Pond weeds prove a particular challenge

Published 7:45 pm Friday, April 5, 2019

By Terry Rector

Last week, I acknowledged personal experience with some of the challenges that come with owning a fishing pond.

I told about the collapsed spillway, gators and a beaver, and fish killed by a pond turnover.

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In ponds, unwanted plants are weeds, the same as unwanted plants in lawns, gardens and pastures.

And like in those places, a few scattered weeds are harmless, even if unsightly.

Biological control of water weeds would be ideal, but the vegetarian amur carp fish only feeds on a few submerged pond weed species.  For years, I considered myself fortunate because my only serious pond weed problem was water primrose. This one stays rooted in shallow water but sends its branches out to float on the water.

Left alone, primrose can cover up quite a bit of pond surface by mid-summer. It is really not a threat to fish, but neither baited hook nor artificial lure is going down where primrose covers the water.

My good fortune is primrose control is easier and less expensive than dealing some of the other vegetation species. Most weeds that are rooted and grow from the pond edge can be controlled with cheap herbicides like glyphosate and 2,4 D applied from the bank.

Plant species that grow submerged in deep water require a lot more work and expense to control. Ditto for aquatic algae such as commonplace filamentous algae.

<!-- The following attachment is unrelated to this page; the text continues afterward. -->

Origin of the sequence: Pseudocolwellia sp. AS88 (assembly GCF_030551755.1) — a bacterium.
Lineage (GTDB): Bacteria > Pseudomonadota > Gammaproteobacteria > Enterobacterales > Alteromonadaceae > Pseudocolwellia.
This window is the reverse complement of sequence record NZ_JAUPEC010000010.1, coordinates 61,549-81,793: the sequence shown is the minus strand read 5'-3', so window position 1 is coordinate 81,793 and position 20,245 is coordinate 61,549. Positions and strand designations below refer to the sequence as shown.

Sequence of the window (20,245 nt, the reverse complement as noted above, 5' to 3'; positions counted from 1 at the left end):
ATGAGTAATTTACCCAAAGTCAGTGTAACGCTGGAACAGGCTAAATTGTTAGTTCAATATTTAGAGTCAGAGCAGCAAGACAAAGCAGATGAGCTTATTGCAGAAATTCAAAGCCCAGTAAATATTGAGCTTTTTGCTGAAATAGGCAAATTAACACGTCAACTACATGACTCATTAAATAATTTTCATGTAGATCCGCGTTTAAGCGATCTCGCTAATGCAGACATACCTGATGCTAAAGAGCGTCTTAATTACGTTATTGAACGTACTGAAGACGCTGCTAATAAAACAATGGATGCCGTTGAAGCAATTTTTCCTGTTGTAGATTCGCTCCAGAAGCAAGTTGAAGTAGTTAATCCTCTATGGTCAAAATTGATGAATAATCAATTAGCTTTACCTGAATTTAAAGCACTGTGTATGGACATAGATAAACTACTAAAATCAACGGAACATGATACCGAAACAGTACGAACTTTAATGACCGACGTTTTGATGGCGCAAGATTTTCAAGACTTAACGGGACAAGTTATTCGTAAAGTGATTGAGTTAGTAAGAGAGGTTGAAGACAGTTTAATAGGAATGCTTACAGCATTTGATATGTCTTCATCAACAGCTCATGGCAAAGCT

So I’ve had no complaints about hooking up my homemade sprayer every spring to keep water primrose down to tolerable.

The pond weed that probably causes the most frustration in local ponds is duckweed. The tiny single leaf plants float and dangle likewise tiny roots downward.

It can cover an entire pond and thick, prolonged duckweed infestations can block sunlight from getting down into the water where it is needed for photosynthesis within the microscopic plankton.

We want pond water green with plankton and sunlight-driven photosynthesis generating the oxygen fish must have.

Watermeal is not a duckweed but is even smaller and often occurs with duckweed.  It looks like merely a seed and there are no roots hanging from it.

Watermeal is the species that showed up on my pond last summer for the first time. It did create a thin layer across the entire surface but moved around with the wind.

Wintertime and lots of water flushing from upstream and out the drainpipe has the pond looking pretty nifty right now. But I know a “seed” or two of watermeal likely survived somewhere in the mud.

If so, warm weather will have it multiplying like crazy. Plus, it got in the first time last year from somewhere and that could obviously happen again.

There is a herbicide control for duckweed. It has two drawbacks. It’s really expensive and watermeal control requires an extra strong dose of it. North of $500 per acre just for the chemical would give control for only this one year. I’m thinking on it but mostly waiting to see if perhaps watermeal is a no-show this year.

Terry Rector is spokesman for the Warren County Soil and Water Conservation District.